“Ash’s day at the Racetrack”
Tutorial Skill Level: Mixed Basic & Intermediate
This tutorial covers:
- Lasso Tool
- Brush Tool
- Crop Tool basic use
- Keyboard Shortcuts
- Layer Masks
- Quick Mask
- Hiding Toolbars
- Brightness/Contrast layer
- Zooming Methods
- Snap Fit Canvas to Screen Size Command
- Flipping Entire Image
- Flipping an Object
- Removing a Subject from the Background
- Inserting Objects as Layers
- Free Transform Mode
- Locking Transform Resizing Ratio
Here is the final image. We are going to go through step by step how it was created.
Below is the original image. With special cooperation from Melbourne Greyhound Park, my local racetrack, we spent the day shooting the races before the racing season at this park ends, possibly for the last time. You can see the dogs chasing “Rocky”, the mechanical “rabbit” lure. A couple weeks later, I was watching a friend’s dog, Ash, as he was out of town. He was feeling down one day, so to give him a laugh I decided to do a series of pics “The Adventures Of Ash”, which are posted on our Facebook Page. We’re not going to spend a lot of time worrying about color and other things, since this image is just for laughs we are only concerned about the list above.
The first step was to snap a picture of Ash to send out on these adventures. This turned out to be a two person job, needing someone to keep him standing up and turned sideways to the camera. You should be shooting Camera Raw format. The most typical formats are Nikon Electronic Format .NEF, Canon Raw .CR2, and Sony Raw Format .SRF . If you don’t shoot that way, or don’t have a camera that is capable, it’s no big deal. We’re not covering Raw Processing in this tutorial. Once you have the image looking the way you want it, go ahead and open it.
To start out, let’s flip the entire image canvas by hitting Image > Image Rotation > Flip Canvas Horizontal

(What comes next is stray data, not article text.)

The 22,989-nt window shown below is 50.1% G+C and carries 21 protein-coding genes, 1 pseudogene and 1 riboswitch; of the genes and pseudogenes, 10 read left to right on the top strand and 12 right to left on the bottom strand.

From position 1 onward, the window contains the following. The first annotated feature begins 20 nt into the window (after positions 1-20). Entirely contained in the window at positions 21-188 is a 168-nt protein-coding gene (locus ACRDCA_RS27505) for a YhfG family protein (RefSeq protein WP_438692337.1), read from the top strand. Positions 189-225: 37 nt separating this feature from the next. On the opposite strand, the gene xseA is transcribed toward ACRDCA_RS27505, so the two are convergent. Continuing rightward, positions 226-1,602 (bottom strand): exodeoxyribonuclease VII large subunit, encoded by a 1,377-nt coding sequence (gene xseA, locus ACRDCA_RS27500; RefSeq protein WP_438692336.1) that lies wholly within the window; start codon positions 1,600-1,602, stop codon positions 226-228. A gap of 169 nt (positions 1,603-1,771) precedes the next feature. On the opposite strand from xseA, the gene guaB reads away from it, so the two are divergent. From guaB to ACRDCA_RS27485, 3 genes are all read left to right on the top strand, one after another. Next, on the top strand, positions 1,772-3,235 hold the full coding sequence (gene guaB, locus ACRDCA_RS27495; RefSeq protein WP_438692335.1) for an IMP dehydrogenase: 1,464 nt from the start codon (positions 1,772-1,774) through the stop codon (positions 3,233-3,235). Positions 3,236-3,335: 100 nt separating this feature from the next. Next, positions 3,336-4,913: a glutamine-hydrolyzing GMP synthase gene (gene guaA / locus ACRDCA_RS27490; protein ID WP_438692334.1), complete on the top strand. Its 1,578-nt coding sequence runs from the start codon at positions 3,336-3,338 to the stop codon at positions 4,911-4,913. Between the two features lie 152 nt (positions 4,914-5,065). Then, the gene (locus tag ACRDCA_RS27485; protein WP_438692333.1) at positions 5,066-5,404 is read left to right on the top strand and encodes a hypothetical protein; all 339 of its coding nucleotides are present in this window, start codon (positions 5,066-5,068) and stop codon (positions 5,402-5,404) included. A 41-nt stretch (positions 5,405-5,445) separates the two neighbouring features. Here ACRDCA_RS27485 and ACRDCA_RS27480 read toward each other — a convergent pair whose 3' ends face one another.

Now let’s crop this as tightly as possible. It will cut down the amount of work we need to do later and make the file size smaller for storage and use as an inserted object. Press C on the keyboard or click the Crop Tool icon. Hold your left mouse button to drag across the area you want to crop and hit ENTER on the keyboard when done.
As you can see, the picture is still at the same zoom level it was before. To keep things easy, let’s Snap the zoom to screen size by pressing CONTROL + + the number zero 0on the keyboard.
Remember the point of what we’re doing in here is to have our subject, Ash, as an object to be inserted into another picture. We could insert this picture as is and brush out the background using layer masks, but since we have the luxury of doing this ahead of time when it is easier we’re going to delete the background using the Photoshop Lasso Tool. Hit L on your keyboard or click the Lasso tool icon. Holding your left mouse button, draw the area you want to delete, and hit DELETEon the keyboard. You will see the Fill Menu pop up asking you how you want the area you are deleting to be filled in. In this case we don’t want it filled in, we just want to delete it completely. That’s not an option, so we have to take one more step to trick Photoshop into doing what we want, so let’s cancel the delete Fill Menu.
To trick Photoshop into deleting the background completely, and more importantly to preserve the original image data before we make any permanent changes, we’re going to duplicate the background layer. To do this to any layer, Right Click the layer you want to duplicate and click Duplicate Layer. You can also do this through the menu system by clicking Layer > Duplicate Layer. It will pop up giving you the option to name the background anything you want, we will leave it as is (name of original layer + “”Copy”).
Now that we have both layers, let’s turn off the original background by unchecking the eye next to the layer.
Before we start deleting with the Lasso Tool, just to make things a little less visually cluttered and easier to work with, we’re going to use the Paintbrush Tool by either pressing B on the keyboard or clicking the Paint Brush Tool icon, selecting the color you want, and simply brushing away what you don’t want in there. Don’t spend much time on this, we will be deleting our work here in the next step, so a quick once over will do fine.
To get that fine detail in the hair, let’s zoom in to 100%. There are several ways to do that. The easiest is the keyboard shortcut, just push CONTROL + 1. After that you can click the dropdown and choose from 25%, 50%, 100%, or 200%. You can do another keyboard shortcut CONTROL + + to zoom in and CONTROL + – to zoom out (For Mac use option key) to go through preset zoom levels of 16.7%, 25%, 33.3%, 50%, 66.7%, 100%, 200%, 300%, etc, so you see there are a few more options this way. The other way is to click next to the zoom dropdown and type in any number you want. If you’re going straight to 100% the quickest and easiest way is to just tap the 1key.